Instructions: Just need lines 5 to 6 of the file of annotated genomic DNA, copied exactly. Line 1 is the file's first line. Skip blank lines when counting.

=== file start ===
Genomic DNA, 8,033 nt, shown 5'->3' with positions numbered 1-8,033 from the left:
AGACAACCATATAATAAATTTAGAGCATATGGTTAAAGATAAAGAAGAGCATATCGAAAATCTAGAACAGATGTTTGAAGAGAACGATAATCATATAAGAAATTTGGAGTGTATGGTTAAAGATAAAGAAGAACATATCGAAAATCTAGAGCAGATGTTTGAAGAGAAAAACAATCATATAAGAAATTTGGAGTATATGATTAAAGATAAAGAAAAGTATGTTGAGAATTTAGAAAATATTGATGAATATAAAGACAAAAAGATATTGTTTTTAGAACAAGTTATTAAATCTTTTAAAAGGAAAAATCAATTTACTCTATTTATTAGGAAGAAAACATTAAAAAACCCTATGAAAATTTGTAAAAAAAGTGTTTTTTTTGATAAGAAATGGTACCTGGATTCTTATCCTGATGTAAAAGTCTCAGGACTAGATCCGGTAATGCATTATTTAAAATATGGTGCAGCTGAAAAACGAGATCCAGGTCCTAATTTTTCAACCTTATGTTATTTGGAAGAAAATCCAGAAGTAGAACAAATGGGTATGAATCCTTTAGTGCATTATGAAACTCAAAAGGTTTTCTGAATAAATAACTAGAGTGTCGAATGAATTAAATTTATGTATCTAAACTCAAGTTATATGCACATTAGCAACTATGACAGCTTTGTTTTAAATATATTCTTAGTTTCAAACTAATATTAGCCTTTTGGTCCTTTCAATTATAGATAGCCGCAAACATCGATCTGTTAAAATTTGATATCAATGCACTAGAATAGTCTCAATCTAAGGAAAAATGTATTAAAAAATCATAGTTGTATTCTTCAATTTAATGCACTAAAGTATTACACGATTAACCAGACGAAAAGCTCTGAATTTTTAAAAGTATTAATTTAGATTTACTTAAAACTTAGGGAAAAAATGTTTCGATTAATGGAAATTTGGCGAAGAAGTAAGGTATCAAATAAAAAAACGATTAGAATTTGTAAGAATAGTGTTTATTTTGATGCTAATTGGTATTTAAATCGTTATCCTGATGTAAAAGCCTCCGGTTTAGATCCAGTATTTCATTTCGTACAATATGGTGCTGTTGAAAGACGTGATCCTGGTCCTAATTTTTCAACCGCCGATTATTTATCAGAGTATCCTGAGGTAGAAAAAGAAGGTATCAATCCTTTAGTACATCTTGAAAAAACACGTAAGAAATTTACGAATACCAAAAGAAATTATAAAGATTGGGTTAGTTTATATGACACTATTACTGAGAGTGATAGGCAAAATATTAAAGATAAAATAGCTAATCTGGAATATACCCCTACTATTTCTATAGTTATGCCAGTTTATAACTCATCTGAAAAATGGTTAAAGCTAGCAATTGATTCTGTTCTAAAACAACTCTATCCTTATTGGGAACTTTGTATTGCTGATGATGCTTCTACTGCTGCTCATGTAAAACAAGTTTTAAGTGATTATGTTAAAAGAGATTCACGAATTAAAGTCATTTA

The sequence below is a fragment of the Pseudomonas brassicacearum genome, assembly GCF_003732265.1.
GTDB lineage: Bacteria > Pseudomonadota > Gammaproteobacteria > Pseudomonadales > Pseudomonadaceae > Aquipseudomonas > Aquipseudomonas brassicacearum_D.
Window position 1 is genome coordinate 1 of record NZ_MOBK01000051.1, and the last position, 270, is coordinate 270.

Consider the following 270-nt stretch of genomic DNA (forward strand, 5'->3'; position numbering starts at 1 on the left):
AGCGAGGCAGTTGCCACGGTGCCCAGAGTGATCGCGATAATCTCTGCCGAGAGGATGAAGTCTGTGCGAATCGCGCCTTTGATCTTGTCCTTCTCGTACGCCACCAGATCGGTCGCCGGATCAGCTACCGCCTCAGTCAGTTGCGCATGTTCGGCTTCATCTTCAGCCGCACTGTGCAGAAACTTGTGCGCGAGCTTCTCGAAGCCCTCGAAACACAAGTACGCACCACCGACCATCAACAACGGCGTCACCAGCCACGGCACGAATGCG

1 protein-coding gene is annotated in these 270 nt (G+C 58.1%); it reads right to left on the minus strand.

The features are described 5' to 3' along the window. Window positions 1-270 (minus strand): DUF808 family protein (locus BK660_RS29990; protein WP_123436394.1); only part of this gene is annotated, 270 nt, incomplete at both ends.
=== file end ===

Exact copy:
Window position 1 is genome coordinate 1 of record NZ_MOBK01000051.1, and the last position, 270, is coordinate 270.

Consider the following 270-nt stretch of genomic DNA (forward strand, 5'->3'; position numbering starts at 1 on the left):